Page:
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Am J Vet Res. 1989 Sep;50(9):1551-6.

Effect of Pasteurella haemolytica infection on the distribution of sulfadiazine and trimethoprim into tissue chambers implanted subcutaneously in cattle.

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  • 1Department of Veterinary Physiology, Pharmacology and Toxicology, School of Veterinary Medicine, Louisiana State University, Baton Rouge 70803.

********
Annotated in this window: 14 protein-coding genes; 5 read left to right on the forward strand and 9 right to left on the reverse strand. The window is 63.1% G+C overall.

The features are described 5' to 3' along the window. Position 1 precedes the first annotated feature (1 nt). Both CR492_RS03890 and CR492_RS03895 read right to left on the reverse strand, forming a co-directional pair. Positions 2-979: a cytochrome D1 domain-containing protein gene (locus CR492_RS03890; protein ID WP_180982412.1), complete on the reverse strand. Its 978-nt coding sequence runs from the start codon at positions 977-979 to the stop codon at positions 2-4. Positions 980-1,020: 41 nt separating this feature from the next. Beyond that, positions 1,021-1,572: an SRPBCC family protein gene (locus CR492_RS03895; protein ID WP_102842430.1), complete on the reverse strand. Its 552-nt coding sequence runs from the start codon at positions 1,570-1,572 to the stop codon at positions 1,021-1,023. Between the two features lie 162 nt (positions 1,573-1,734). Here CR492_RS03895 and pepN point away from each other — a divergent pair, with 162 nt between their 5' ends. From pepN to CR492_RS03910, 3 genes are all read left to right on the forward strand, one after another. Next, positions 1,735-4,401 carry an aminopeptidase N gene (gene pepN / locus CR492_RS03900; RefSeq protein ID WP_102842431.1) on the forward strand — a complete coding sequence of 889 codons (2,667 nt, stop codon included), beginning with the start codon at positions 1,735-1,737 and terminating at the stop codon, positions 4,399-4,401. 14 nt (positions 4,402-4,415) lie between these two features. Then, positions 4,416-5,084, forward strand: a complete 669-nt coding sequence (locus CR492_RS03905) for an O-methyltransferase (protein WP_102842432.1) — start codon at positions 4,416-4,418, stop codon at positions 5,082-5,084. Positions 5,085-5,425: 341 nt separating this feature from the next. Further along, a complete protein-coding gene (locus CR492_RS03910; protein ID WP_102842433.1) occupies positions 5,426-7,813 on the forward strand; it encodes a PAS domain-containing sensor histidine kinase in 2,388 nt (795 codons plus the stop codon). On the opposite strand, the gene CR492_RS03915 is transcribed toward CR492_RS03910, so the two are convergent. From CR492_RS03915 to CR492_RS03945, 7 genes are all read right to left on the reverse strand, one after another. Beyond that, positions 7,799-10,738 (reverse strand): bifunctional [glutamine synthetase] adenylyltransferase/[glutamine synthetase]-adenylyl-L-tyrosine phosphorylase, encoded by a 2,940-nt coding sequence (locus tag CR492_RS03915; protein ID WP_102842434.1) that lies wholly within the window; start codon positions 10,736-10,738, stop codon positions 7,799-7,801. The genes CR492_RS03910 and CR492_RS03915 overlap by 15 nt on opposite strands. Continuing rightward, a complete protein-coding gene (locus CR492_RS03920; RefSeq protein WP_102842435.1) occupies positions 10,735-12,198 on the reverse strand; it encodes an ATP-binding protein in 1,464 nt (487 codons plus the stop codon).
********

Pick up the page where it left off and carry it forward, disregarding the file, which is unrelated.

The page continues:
A study was designed to determine the effect of Pasteurella haemolytica infection on the rate and extent of penetration of sulfadiazine and trimethoprim into tissue chambers implanted SC in cattle. Thermoplastic tissue chambers were implanted SC in 6 calves. At 35 days after implantation, sulfadiazine (25 mg/kg of body weight) and trimethoprim (5 mg/kg) were administered IV to 5 of the calves. Chamber fluid and blood samples were collected from each animal at various time intervals for 24 hours after administration. Ten days later, all chambers were inoculated with P haemolytica serotype 1. At 36 hours after inoculation, a second pharmacokinetic study was conducted, using sulfadiazine and trimethoprim. Drug doses and sampling schedules were identical to those used prior to inoculation. A histologic study of infected chamber tissue was conducted, using the calf not included in the pharmacokinetic studies. Disposition curves of antimicrobials in serum and chamber fluid were well described by 2-compartment and 1-compartment pharmacokinetic models, respectively. Inoculation of P haemolytica into tissue chambers was accompanied by marked changes in the composition of chamber fluid. Increased total protein and albumin concentrations, decreased pH, and disruption of chamber tissue vasculature were associated with a significant increase in the penetration of sulfadiazine and trimethoprim into infected tissue chambers, compared with that in noninfected chambers. This increased penetration was accompanied by increases in the apparent volume of distribution for sulfadiazine and trimethoprim.

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